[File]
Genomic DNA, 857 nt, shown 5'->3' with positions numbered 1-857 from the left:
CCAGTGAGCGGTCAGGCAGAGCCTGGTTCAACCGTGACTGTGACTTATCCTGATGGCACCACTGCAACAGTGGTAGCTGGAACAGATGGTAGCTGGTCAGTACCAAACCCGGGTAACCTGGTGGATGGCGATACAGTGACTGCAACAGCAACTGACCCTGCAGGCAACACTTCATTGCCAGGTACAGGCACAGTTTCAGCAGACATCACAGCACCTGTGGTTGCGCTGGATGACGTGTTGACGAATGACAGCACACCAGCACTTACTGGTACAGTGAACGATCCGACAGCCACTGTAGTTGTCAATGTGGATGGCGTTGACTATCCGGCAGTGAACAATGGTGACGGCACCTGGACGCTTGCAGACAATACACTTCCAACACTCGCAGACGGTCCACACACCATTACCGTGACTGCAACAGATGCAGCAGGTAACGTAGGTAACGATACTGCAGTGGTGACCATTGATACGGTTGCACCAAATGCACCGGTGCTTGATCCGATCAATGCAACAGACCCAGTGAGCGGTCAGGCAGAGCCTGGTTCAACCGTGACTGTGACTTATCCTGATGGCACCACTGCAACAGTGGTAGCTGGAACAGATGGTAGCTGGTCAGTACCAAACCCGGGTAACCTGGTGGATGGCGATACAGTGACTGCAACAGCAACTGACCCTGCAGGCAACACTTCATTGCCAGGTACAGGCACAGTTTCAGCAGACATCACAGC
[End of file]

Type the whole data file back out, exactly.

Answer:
Genomic DNA, 857 nt, shown 5'->3' with positions numbered 1-857 from the left:
CCAGTGAGCGGTCAGGCAGAGCCTGGTTCAACCGTGACTGTGACTTATCCTGATGGCACCACTGCAACAGTGGTAGCTGGAACAGATGGTAGCTGGTCAGTACCAAACCCGGGTAACCTGGTGGATGGCGATACAGTGACTGCAACAGCAACTGACCCTGCAGGCAACACTTCATTGCCAGGTACAGGCACAGTTTCAGCAGACATCACAGCACCTGTGGTTGCGCTGGATGACGTGTTGACGAATGACAGCACACCAGCACTTACTGGTACAGTGAACGATCCGACAGCCACTGTAGTTGTCAATGTGGATGGCGTTGACTATCCGGCAGTGAACAATGGTGACGGCACCTGGACGCTTGCAGACAATACACTTCCAACACTCGCAGACGGTCCACACACCATTACCGTGACTGCAACAGATGCAGCAGGTAACGTAGGTAACGATACTGCAGTGGTGACCATTGATACGGTTGCACCAAATGCACCGGTGCTTGATCCGATCAATGCAACAGACCCAGTGAGCGGTCAGGCAGAGCCTGGTTCAACCGTGACTGTGACTTATCCTGATGGCACCACTGCAACAGTGGTAGCTGGAACAGATGGTAGCTGGTCAGTACCAAACCCGGGTAACCTGGTGGATGGCGATACAGTGACTGCAACAGCAACTGACCCTGCAGGCAACACTTCATTGCCAGGTACAGGCACAGTTTCAGCAGACATCACAGC